Thursday 14 February 2013, Secretariat of the Pacific Community (SPC), Suva, Fiji - More and more Pacific Island governments are embracing appliance labelling and standards.
This was revealed at the second meeting of the Steering Committee of the Pacific Appliance Labelling and Standard (PALS) Programme, which was held in Suva on 1 February 2013. Niue has recently joined the PALS Programme and this brings the number of Pacific Island countries and territories (PICTs) participating in the Programme to a total of 13.
The cabinets of Cook Islands, Kiribati, Samoa, Tonga and Tuvalu have all approved the drafting of national legislation and regulations that ensure that major electricity consuming appliances such as refrigerators, freezers, air conditioners and lights meet a minimum level of legally enforceable performance standards and that energy rating labels are affixed to these products to inform consumers about the energy efficiency of these products before they are purchased.
‘It is a move in the right direction,’ said Makereta Sauturaga, Project Manager for the PALS Programme. Many PICTs have adopted energy roadmaps and energy plans and the labelling and standards is an important way to pursue these energy goals and targets. For instance, Samoa has just released its Energy Sector Plan 2012–2016 with its goal of ‘reducing the growth rate in the volume of imported fossil fuels by 10% by 2016’. One of the key strategies in this plan is the promotion of demand and supply side-management strategies for all consumers and for Samoa’s Electric Power Corporation.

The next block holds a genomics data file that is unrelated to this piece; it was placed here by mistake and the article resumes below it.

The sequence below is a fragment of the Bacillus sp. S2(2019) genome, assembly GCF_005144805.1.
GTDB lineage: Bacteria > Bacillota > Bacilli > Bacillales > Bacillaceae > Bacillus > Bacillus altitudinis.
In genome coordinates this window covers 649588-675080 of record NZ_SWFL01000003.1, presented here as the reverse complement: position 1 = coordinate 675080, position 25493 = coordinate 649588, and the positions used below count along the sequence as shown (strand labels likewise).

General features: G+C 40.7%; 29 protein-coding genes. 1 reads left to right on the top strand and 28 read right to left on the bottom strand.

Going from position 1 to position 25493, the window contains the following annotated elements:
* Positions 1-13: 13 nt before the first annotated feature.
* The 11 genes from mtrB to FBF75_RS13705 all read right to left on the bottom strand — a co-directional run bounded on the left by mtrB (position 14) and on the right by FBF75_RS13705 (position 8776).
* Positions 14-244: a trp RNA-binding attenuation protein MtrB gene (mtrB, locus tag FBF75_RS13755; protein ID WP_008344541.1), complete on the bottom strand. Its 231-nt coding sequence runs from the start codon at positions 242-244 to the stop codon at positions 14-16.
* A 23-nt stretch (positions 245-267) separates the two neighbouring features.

Appliance labelling and standards is one of the most cost-effective and efficient demand side management strategies to reduce electricity demand and hence fossil fuel dependence. Energy labelling and minimum energy performance standards (MEPS) programmes work in combination. MEPS prevent the least efficient products from entering the country, and labelling allows buyers to seek out the most efficient products on the market. These programmes do not have to increase the price of products – efficient appliances do not necessarily cost more to buy, but they will certainly cost less to run.
The meeting noted that more than 50 countries around the world have adopted energy labelling and standards programmes. As more and more countries adopt these programmes (as Fiji has recently done), any PICT that is left behind, risks receiving appliances that are inefficient and more costly to operate. This would then undermine the effort to substitute renewable energy for diesel.
The meeting agreed on a cost-effective and efficient regional approach to drafting the necessary legislation and regulations. It noted that introducing a new labelling and standards programme will involve extensive consultation with stakeholders, particularly businesses and the general public. The meeting acknowledged the support and funding provided by the Australian government.